Sam Bass Warner’s Streetcar Suburbs: The Process of Growth in Boston (1870-1900) documents in great detail the process of growth in Boston, from the 2-mile radius city that it was once to the metropolis that it is today. Last
summer I explored the gardens of Highland Park, a small segment of the once streetcar suburb of Roxbury and felt this summer should be dedicated to Dorchester, one of the first streetcar suburbs of Boston.
The three (Roxbury, West Roxbury and Dorchester) streetcar suburbs discussed in Warner’s classic study were enormous in size compared to the old pedestrian city of 1850.
By 1900, the population of these suburbs (now neighborhoods of Boston) boomed to about 227,000 compared to about 60,000 in 1870. That’s an alarming growth rate! According to the building records Warner studied, between 1870 and 1900 22,500 houses went up: 12,000 single family houses, 6,000 two
family houses, 4,000 three-family houses, and about 500 larger structures (35).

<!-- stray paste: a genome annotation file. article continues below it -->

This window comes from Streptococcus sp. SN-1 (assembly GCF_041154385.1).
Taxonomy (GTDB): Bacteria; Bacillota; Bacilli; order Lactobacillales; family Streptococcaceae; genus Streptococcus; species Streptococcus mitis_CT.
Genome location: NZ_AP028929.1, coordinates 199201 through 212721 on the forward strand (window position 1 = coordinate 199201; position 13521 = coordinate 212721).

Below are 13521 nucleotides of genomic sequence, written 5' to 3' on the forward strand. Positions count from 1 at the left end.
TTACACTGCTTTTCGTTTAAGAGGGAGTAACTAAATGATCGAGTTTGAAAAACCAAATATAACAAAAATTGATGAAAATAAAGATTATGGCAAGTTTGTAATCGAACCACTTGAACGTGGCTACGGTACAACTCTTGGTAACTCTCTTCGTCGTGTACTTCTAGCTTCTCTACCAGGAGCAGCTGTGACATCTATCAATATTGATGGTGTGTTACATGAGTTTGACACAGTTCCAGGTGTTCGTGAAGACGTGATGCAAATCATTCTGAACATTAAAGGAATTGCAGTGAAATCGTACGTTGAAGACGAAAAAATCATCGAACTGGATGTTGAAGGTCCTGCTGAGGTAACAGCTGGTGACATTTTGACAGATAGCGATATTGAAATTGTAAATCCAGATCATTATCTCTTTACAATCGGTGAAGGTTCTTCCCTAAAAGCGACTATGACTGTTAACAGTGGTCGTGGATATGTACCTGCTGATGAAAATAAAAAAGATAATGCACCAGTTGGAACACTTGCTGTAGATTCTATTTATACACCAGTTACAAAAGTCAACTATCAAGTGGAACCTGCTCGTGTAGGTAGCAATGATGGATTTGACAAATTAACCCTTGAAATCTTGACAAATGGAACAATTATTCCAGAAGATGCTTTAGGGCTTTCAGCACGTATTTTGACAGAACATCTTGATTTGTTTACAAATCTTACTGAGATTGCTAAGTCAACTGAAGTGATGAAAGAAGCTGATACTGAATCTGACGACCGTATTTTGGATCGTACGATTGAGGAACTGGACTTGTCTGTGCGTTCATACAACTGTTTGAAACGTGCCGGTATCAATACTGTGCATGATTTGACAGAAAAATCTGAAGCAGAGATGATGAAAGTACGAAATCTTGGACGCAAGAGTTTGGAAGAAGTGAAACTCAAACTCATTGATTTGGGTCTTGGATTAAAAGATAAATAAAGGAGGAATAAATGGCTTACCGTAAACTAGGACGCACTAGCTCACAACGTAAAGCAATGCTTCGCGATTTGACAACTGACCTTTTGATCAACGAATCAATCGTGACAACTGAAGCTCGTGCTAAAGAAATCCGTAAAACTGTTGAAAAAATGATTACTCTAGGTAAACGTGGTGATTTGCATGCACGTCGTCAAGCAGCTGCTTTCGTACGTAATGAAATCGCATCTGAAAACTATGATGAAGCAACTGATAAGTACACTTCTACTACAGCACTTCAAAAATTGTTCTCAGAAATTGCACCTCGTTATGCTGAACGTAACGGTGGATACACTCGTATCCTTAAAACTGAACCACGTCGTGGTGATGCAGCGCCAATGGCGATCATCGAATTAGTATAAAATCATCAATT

Walking around these streetcar suburbs can be disorienting because “the shape of the land is buried under endless streets so filled with houses and so patched together that the observer cannot orient himself in a
landscape larger than a block or two (35).” The 22,500 houses built in these streetcar suburbs “were the product of separate decisions made by 9,000 individual builders” (37).
The houses we see today serve as examples of social class building patterns. Their style and size are testament of Boston’s rich immigration history. Some great examples of the Stick Style, Shingle Style,
Arts and Crafts Movement, Queen Anne and Colonial Revival among other types and styles can be found around Ashmont Hill in Dorchester.
For in depth information on Boston’s streetcar suburbs consult Sam Bass Warner’s book mentioned above. Douglass Shand-Tucci’s Ashmont: An Historical Guide to Peabody Square, Carruth’s Hill and Ashmont Hill and the Architecture of Edwin J. Lewis, Jr. and John A Fox complements Warner’s book very well.